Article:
England transitions into a discussion of opposition and paradox:

This problem is compounded by the fundamentally para­doxical nature of the universe itself and thus of the true laws and principles that the gospel uses to describe the universe. Lehi’s law, “It must needs be, that there is an opposition in all things” (2 Ne. 2:11), is perhaps the most provocative and pro­found statement of abstract theology in the scriptures, because it presumes to describe what is most ultimate in the uni­verse—even beyond God. In context, it clearly suggests that not only is contradiction and opposition a natural pan of human experience, something God uses for his redemptive purposes, but also that opposition is at the very heart of things; it is intrinsic to the two most fundamental realities—intelli­gence and matter, what Lehi calls “things to act and things to be acted upon.” According to Lehi, opposition provides the universe with energy and meaning, even makes possible the existence of God and everything else: Without it, “all things must have vanished away” (2 Ne.2:13

So, if we want to understand God and his gospel, we need to dig right into paradox, contradiction and opposition. We subject ourselves to difficulty, difficulty and fulness.

And that is where the Church comes in. I believe it is the best medium, apart from marriage (which it much resembles in this respect), for grappling constructively with the opposi­tions of existence. I believe that the better any church or organization is at such grappling, the “truer” it is. And I believe we can accurately call the LDS church “the true Church” only if we mean it is the best organized method for doing that and is made and kept so by revelations that have come and continue to come from God, however “darkly” they of necessity emerge.

So, the church is true not because it contains no errors, it’s true because it puts its members into a position to grow through grappling with opposition and paradox. How is the church set up to do this?

It’s because the Mormon church is “radically” lay, meaning, almost every clergical position within the Mormon church is done voluntarily, in one’s spare time, by someone untrained for the position.  And more, no one aspires for the positions they are called to, they are called by others through revelation and inspiration. And everyone who joins the church is asked to serve in some capacity somewhere. We preside over one another, we teach each other, we serve each other in a variety of ways big and small. And literally every member is given an assignment to watch over a few other families in their congregation. We call this home and visiting teaching. I’m called to serve with another member of the ward as companions, and together we’re assigned families to visit regularly, and if done right with the intent to connect with, bond to and serve. W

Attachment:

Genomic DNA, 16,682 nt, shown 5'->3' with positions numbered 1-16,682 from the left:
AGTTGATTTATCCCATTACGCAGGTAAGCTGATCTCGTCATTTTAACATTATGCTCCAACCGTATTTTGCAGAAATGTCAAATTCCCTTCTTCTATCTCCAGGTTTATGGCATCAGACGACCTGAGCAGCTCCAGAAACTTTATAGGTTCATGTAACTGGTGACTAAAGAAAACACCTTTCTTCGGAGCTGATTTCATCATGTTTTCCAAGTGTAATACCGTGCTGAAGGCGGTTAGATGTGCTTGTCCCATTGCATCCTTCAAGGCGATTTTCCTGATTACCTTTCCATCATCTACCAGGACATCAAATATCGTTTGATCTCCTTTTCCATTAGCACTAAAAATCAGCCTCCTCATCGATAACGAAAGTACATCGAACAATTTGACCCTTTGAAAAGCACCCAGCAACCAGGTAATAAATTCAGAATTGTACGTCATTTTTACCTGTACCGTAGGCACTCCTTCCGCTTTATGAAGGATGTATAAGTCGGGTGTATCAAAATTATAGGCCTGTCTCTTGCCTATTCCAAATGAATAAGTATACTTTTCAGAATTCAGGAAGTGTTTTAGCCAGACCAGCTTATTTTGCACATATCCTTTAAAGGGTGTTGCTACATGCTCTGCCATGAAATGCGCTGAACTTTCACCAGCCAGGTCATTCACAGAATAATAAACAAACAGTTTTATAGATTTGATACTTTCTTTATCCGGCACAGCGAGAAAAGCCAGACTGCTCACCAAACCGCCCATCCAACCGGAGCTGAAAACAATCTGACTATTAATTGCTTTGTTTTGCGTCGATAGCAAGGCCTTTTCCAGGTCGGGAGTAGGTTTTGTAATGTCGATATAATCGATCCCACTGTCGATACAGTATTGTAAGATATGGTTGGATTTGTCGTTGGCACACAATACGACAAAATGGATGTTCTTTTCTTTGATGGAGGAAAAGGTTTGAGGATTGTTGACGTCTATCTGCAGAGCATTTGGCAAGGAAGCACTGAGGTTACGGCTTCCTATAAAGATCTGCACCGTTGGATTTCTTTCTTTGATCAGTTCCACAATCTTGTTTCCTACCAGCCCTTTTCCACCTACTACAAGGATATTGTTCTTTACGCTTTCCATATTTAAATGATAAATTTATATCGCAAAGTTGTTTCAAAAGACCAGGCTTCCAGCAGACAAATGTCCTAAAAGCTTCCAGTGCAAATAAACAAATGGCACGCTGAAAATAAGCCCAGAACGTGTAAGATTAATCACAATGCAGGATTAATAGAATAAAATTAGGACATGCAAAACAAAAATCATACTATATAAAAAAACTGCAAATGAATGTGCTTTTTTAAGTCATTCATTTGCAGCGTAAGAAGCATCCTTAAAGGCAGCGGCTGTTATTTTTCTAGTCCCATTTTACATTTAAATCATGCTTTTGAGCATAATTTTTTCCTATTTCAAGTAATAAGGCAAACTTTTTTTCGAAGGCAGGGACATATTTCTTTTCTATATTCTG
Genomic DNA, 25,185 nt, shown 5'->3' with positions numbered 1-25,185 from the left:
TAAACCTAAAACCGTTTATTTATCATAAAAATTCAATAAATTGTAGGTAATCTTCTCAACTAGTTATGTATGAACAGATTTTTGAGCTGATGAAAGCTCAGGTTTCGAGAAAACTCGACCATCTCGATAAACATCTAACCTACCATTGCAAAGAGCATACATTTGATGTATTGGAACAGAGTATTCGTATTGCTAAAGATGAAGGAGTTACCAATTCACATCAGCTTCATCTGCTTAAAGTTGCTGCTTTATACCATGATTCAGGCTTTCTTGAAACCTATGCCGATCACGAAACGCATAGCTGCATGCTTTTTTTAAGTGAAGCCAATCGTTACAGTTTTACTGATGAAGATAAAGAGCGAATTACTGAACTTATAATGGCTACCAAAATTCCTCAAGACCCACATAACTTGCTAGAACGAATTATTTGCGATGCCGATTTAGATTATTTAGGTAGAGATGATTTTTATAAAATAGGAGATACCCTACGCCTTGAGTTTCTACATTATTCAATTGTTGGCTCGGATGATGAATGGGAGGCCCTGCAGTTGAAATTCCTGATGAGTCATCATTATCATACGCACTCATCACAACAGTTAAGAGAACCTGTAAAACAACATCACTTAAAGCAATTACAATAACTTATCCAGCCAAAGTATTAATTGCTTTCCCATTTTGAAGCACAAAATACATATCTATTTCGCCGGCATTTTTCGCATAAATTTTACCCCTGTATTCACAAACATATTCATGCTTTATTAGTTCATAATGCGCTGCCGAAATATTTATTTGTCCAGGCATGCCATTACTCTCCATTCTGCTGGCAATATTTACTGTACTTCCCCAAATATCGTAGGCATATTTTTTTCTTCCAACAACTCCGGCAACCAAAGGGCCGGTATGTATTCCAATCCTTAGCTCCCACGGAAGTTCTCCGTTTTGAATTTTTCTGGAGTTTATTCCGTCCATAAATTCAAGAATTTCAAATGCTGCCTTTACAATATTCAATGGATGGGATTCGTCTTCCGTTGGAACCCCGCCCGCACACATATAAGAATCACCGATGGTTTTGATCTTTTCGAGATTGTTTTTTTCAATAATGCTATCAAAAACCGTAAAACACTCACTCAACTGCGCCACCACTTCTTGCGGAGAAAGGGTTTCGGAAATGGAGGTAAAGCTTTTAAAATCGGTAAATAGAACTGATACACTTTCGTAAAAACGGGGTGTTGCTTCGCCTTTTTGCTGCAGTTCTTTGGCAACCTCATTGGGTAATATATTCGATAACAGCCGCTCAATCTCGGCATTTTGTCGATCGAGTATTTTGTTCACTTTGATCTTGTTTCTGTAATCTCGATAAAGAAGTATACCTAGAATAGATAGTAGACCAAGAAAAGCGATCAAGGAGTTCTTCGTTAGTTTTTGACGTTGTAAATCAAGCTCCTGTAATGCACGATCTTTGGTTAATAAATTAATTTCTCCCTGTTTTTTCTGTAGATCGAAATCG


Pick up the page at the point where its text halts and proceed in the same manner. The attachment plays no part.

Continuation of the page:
The church also does this by organizing congregations geographically. With few exceptions, nobody chooses where and with whom they attend church. They attend based on where they live.

And when we convert into Mormonism, we do so through covenants and ordinances.  We promise to “mourn with those who mourn; yea, and comfort those that stand in need of comfort.” We make this commitment through the baptismal ordinance and that through it we are symbolically adopted into a ward family who covenant to welcome you, to love you and to support you.

Why does church matter? Because, essentially, it turns you out of yourself with the idea that when you lose your life for the sake of others, you’ll find it again. It matters because I can attend each week where I’m given a sermon from a 12 year old boy speaking in public for the first time, or my daughter performing a hymn on the violin, or my neighbor knocking on my door with cookies hoping I’m doing ok.

The church matters because it forces you into community and asks you to serve them.